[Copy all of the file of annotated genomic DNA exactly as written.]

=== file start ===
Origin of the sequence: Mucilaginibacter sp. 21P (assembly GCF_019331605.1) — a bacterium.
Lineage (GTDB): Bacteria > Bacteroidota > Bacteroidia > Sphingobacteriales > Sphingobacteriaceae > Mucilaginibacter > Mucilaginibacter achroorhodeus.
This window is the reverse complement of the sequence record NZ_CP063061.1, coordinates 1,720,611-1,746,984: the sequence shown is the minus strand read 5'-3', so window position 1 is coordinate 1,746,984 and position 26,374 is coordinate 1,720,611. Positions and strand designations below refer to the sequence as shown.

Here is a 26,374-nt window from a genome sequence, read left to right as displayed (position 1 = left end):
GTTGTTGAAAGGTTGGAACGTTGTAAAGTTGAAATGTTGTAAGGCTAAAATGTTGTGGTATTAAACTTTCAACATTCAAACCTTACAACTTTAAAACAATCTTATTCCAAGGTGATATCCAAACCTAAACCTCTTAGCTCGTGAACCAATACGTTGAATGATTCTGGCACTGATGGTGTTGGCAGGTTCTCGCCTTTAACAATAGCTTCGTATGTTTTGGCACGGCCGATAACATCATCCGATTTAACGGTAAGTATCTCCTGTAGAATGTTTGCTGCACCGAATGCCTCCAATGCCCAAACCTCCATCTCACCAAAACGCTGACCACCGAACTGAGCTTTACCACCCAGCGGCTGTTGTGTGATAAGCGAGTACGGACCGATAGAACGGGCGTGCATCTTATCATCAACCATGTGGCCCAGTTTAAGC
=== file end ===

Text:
Origin of the sequence: Mucilaginibacter sp. 21P (assembly GCF_019331605.1) — a bacterium.
Lineage (GTDB): Bacteria > Bacteroidota > Bacteroidia > Sphingobacteriales > Sphingobacteriaceae > Mucilaginibacter > Mucilaginibacter achroorhodeus.
This window is the reverse complement of the sequence record NZ_CP063061.1, coordinates 1,720,611-1,746,984: the sequence shown is the minus strand read 5'-3', so window position 1 is coordinate 1,746,984 and position 26,374 is coordinate 1,720,611. Positions and strand designations below refer to the sequence as shown.

Here is a 26,374-nt window from a genome sequence, read left to right as displayed (position 1 = left end):
GTTGTTGAAAGGTTGGAACGTTGTAAAGTTGAAATGTTGTAAGGCTAAAATGTTGTGGTATTAAACTTTCAACATTCAAACCTTACAACTTTAAAACAATCTTATTCCAAGGTGATATCCAAACCTAAACCTCTTAGCTCGTGAACCAATACGTTGAATGATTCTGGCACTGATGGTGTTGGCAGGTTCTCGCCTTTAACAATAGCTTCGTATGTTTTGGCACGGCCGATAACATCATCCGATTTAACGGTAAGTATCTCCTGTAGAATGTTTGCTGCACCGAATGCCTCCAATGCCCAAACCTCCATCTCACCAAAACGCTGACCACCGAACTGAGCTTTACCACCCAGCGGCTGTTGTGTGATAAGCGAGTACGGACCGATAGAACGGGCGTGCATCTTATCATCAACCATGTGGCCCAGTTTAAGC